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sifat
Feb 15, 2022
In Fashion Forum
Here’s how to quickly create a “smoke-flake” by duplicating, rotating, and flipping multiple copies of a photograph of smoke: How to Create a Smoke-Flake in Photoshop. If you’re familiar with (and prefer to use) an action to create/automate this effect, I have included a link to download the action as well as a practice file below. For those of you that prefer a written step-by-step, I’ve included that as well. Enjoy! How to Create a Smoke-flake in Photoshop • Create a new document at the desired Photo Editing Services size. In this instance I entered 12 x 12 inches and 300 pixels/inch. Be sure to set the Background Contents to Black. • Open an image of smoke. You can download and use this JPEG file to practice with (JKOST_2021_Smoke.jpg). • Choose File > Automate > Fit Image. In order for the entire “smoke” image to be visible on the canvas when rotated, it needs to be smaller than the New Document’s canvas. In this example, I entered 3000 x 3000 in the Fit Image dialog to constrain the smoke image’s longest edge to 3000 pixels. • Choose Select > All (to select the contents of the smoke image). • Choose Edit > Copy (this will copy the contents of the smoke image to the clipboard). • Choose File > Close (and close the smoke image without saving changes). • Choose Edit > Paste (this will paste the contents of the clipboard into the new document as “Layer 1”). • On the Layers panel, change the blend mode for “Layer 1” to Lighten. • Duplicate the “Layer 1” five times using Layer > New > Layer Via Copy (or use the shortcut Command + J (Mac) | Control + J (Win)). • In the Layers panel, select “Layer 1 copy”. Choose Edit > Transform > Rotate and enter 15 degrees in the Option bar. • In the Layers panel, select “Layer 1 copy 2”. Choose Edit > Transform > Rotate and enter 30 degrees in the Option bar. • In the Layers panel, select “Layer 1 copy 3”. Choose Edit > Transform > Rotate and enter 45 degrees in the Option bar. • In the Layers panel, select “Layer 1 copy 4”. Choose Edit > Transform > Rotate and enter 60 degrees in the Option bar. • In the Layers panel, select “Layer 1 copy 5”. Choose Edit > Transform > Rotate and enter 75 degrees in the Option bar. • In the Layers panel, select all 6 smoke layers (“Layer 1” through “Layer 1 copy 5”). • Choose Layer > New > Group from Layers. Leave the name set to the default (Group 1) and click OK. “Group 1” created. • With “Group 1” targeted in the Layers panel, select Layer > New > Layer Via Copy (this will create “Group 1 copy”). “Group 1 copy” created. • In the Layers panel, target “Group 1 copy” and choose Edit > Transform > 90º Clockwise. After transforming “Group 1 copy” 90º clockwise. • In the Layers panel, target “Group 1” and “Group 1 copy” and choose Layer > New > Layer Via Copy (this will create “Group 1 copy 2” and “Group 1 copy 3”). “Group 1 copy 2” & “Group 1 copy 3” created. • In the Layers panel, target “Group 1 copy 2” and “Group 1 copy 3” and choose Edit > Transform > 180º. After transforming “Group 1 copy 2” and “Group 1 copy 3” 180 degrees. • In the Layers Panel target all 4 groups and select Layer > New > Layer Via Copy (this will create “Group 1 copy 4”, “Group 1 copy 5”, “Group 1 copy 6” and “Group 1 copy 7”). “Group 1 copy 4” – “Group 1 copy 7” created. • In the Layers panel, target “Group 1 copy 4”, “Group 1 copy 5”, “Group 1 copy 6” and “Group 1 copy 7” and choose Edit > Transform > Flip Horizontal. After flipping “Group 1 copy 4”- “Group 1 copy 7” horizontally. Voila, you are done! Note: Because I wanted to create several different “smoke-flakes”, I recorded these steps in an action (SmokeFlakes.atn) for you to download. To load the action into Photoshop, use the fly-out menu on the Actions panel and choose Load Actions. Then, navigate to the SmokeFlakes action and select it. As you play the action, when it reaches the Open state either use the practice image (which you can download above) or, use your own photo. Have fun!
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sifat
Feb 15, 2022
In Fashion Forum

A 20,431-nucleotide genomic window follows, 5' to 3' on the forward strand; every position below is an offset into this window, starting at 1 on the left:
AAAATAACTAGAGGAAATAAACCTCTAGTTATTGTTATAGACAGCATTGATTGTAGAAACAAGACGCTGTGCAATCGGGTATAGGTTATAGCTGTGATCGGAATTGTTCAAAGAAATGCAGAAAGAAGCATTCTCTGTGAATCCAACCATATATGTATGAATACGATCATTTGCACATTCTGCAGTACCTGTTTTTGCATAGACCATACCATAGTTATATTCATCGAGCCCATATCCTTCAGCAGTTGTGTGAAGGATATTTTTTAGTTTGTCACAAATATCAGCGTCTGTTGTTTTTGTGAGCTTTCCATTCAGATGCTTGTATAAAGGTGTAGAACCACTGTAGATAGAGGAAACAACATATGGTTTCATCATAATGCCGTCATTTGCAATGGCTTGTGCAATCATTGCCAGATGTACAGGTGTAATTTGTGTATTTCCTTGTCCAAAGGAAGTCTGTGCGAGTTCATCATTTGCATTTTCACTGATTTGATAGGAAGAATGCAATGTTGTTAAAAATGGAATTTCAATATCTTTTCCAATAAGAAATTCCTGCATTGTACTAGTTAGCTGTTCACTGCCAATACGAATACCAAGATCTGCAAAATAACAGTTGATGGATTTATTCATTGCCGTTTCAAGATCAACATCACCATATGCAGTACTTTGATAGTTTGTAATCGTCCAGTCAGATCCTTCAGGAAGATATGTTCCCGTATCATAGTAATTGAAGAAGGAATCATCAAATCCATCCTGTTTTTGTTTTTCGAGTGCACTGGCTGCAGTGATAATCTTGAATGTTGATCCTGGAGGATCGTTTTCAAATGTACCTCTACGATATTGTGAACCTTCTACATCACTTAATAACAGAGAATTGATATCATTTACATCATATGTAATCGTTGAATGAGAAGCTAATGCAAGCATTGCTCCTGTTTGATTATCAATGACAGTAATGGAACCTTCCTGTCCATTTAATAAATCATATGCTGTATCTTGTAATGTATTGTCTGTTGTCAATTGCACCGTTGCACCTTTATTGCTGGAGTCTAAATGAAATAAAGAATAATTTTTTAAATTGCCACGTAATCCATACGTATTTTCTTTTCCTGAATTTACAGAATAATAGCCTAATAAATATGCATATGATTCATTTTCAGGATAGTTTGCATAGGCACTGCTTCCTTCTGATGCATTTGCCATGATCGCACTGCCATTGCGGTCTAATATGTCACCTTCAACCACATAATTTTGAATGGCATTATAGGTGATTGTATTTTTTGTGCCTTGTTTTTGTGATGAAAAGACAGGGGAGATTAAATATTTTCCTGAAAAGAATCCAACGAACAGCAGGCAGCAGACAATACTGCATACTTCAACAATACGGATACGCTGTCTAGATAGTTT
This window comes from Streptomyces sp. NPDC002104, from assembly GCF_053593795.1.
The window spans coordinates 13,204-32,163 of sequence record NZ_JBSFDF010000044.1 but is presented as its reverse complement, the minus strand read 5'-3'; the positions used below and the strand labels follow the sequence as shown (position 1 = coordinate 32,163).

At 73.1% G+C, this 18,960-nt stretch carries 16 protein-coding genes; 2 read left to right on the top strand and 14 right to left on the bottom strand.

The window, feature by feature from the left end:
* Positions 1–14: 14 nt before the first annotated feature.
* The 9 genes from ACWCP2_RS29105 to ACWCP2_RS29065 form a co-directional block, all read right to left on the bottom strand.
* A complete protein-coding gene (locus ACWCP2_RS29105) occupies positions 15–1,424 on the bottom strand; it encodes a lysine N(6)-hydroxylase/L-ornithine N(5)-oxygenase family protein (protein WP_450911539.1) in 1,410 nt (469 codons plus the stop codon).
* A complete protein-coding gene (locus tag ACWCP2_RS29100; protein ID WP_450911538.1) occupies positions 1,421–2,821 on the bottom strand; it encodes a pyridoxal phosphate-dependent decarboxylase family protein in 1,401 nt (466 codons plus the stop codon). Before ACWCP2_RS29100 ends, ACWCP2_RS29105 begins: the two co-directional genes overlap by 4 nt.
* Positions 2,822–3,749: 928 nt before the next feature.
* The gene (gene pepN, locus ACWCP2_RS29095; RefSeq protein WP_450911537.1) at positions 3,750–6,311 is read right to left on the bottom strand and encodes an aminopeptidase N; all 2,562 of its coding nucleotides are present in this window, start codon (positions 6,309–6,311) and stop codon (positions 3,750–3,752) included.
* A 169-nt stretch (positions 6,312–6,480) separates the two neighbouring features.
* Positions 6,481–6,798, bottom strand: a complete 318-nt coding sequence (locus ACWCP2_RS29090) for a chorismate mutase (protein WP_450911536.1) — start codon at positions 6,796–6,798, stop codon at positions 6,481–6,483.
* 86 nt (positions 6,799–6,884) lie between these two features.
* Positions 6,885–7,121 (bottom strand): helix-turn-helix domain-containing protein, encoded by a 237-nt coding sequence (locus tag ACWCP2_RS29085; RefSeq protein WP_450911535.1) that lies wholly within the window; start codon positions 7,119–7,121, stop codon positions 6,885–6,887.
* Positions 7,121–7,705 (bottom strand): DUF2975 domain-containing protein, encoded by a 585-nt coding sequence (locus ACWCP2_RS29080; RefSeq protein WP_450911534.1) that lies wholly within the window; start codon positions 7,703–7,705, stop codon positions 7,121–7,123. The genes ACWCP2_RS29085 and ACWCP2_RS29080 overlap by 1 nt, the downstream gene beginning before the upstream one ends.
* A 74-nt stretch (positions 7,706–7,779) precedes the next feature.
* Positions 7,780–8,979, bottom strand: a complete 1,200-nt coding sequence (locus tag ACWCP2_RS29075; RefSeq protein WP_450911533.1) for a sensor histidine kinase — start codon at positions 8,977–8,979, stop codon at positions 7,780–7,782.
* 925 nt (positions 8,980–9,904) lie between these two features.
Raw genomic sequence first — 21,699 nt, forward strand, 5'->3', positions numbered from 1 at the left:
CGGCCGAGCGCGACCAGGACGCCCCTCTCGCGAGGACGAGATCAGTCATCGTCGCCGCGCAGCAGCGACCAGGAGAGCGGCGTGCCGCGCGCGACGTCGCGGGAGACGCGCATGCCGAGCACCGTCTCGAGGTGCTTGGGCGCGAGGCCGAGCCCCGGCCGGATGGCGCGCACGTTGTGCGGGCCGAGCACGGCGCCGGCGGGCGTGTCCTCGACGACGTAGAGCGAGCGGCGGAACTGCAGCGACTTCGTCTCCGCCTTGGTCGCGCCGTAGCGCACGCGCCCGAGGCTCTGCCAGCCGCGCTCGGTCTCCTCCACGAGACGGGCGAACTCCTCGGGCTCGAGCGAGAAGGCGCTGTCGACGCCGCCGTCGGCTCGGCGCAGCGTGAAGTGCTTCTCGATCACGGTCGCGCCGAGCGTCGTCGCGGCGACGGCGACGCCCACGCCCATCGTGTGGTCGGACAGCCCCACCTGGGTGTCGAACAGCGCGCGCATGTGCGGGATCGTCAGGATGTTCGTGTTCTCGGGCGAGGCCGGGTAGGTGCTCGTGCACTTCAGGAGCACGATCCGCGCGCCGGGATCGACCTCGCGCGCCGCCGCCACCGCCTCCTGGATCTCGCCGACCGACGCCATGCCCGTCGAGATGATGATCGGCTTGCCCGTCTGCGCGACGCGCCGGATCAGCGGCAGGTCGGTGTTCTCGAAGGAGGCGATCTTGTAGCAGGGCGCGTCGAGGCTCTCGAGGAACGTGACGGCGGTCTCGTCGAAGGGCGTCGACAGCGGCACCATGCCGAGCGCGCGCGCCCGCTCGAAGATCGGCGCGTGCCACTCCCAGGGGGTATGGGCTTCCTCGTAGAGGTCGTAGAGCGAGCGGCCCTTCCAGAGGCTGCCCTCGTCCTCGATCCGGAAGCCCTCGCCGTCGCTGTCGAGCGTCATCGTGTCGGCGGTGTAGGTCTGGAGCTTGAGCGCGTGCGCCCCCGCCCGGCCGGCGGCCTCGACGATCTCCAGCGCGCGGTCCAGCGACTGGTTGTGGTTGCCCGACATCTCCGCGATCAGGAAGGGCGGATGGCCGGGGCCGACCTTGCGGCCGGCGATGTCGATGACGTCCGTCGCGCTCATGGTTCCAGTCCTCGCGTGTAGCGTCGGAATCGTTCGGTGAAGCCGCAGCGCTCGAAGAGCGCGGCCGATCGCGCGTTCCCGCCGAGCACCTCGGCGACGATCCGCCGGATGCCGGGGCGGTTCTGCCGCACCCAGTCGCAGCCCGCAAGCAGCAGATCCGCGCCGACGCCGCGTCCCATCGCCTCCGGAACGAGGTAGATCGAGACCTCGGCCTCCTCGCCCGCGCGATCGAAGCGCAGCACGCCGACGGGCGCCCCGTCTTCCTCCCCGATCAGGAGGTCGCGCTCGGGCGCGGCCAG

Here are my favorite tips to quickly align and distribute layers in Photoshop. Aligning Layers using Smart Guides — As you reposition layers in a document, Photoshop displays Smart Guides to help align and distribute the contents. In the illustration below, the horizontal smart guides show that the center of the gold shape is in alignment with the top of the rust shape and the bottom of the gold shape is in alignment with the center of the rust shape. Note: the Smart Guides forming the rectangle around the gold shape define the bounding box of the shape. • With the Move tool selected: Hold Command (Mac) | Control (Win) and reposition the curser outside of the targeted layer to display the distance between the edge of the currently selected layer’s bounding box and the edge of the canvas. Holding Command (Mac) | Control (Win) and positioning the curser over the contents of another layer will display the distance between the content in Philippines Photo Editor the layers. You can then use the Move tool to reposition the active layer, you can also use the arrow keys to nudge the selected layer until you get the exact distance you want between layers (while referencing the Smart Guide’s measurement). Note: When using the arrow keys, the distance that Photoshop moves the layer is based onto zoom percentage so, if you want to move a layer in single pixel increments, be sure to zoom to 100%. When repositioning a third layer, if the distance between the third layer and the distance between the other layers is close to being the same, Smart Guides will snap the content of the selected layer to equally distribute the layers. • When working with multiple shapes on the same layer, use the Direct Selection tool (with the same shortcuts as above) to help align and distribute layers. • Select Preferences > Guides, Grid & Slices to change the color of Smart Guides. • Select View > Show > Smart Guides to toggle the visibility of Smart Guides or, use the shortcut Command +H (Mac) | Control + H (Win) to toggle the visibility of all Extras. Aligning the Contents of Multiple Layers — Select two or more layers (or Layer Groups or linked layers) and, with the Move tool selected, use the Align icons in the Options bar. Note: the Align and Distribute options are also menu items (Layer > Align and Layer > Distribute). Use the icons on the Options bar to align and distribute layers. Click the more icon (the ellipse) for additional options. By default, layers are aligned based upon their location within the canvas. In this first illustration all of the shapes are on different layers and all of the layers are selected. Then, with the Move tool selected, the Align Center option was chosen in the Options bar. The three shape layers are aligned based on the center of their original locations. If you want to align the layers to a specific location, use a selection tool to select the location and then choose the desired alignment option. The three shape layers are targeted in the Layers panel and a selection was made with the Rectangular Marquee tool on the right side of the canvas. When the Align Center icon is selected, the three shape layers are center aligned within the marquee selection. To align layers based on the canvas, click the More icon (the three dots) to choose Canvas. The three shape layers are targeted in the Layers panel and with the Move tool selected, click the More icon to access the Canvas option. When Align Center icon is selected, three shape layers are aligned in the center of the canvas. Distributing the Contents of Multiple Layers — Photoshop can quickly distribute layers (horizontally or vertically) based on either the spacing between layers (regardless of the size of each layer’s content), or the center of each layer’s content. The first illustration shows the original image with 6 photos – each on their own layer with a random amount of spacing/overlap between them. To distribute the layers with equal spacing between each layer, Select the Move tool and click the Distribute Horizontally icon to distribute the images. To distribute the layers based on the center of each layer’s content, target the layers in the Layers panel and, with the Move tool selected, click the More icon (the three dots) in the Options bar and click the Distribute Horizontal Centers icon. As you can see in the illustration below, this is not the optimal choice in this instance because the photos on the layers are different sizes. Assigning Custom Keyboard Shortcuts — If you use the Align and Distribute options often and want to assign a custom keyboard shortcut to them, choose Edit > Keyboard Shortcuts, Choose Shortcuts For: Application Menus, use the disclosure triangle next to Layer to show the menu commands and enter a shortcut next to the desired commands. Note: These menu items can also be recorded as a part of an action. Align and Distribute Multiple Shapes on a Single Layer — Use the Path Selection tool to select multiple shapes (on the same layer). Then, use the Path Alignment icon in the Options bar to align and distribute the selected shapes. Quickly Centering a Layer — Using the Move tool with “Smart Guides” and “Snap” enabled (View > Show > Smart Guides and View > Snap), makes it easy to reposition a layer in the center of the canvas. If, however, you have a very complex document with a number of overlapping layers near the center of the image, it can be difficult to “Snap” to the correct location. When this is the case, don’t forget that you can quickly Select > All (Command + A (Mac) | Control + A (Win) and, with the Move tool chosen, click the “Align Vertical Centers” and “Align Horizontal Centers” icons in the Options bar.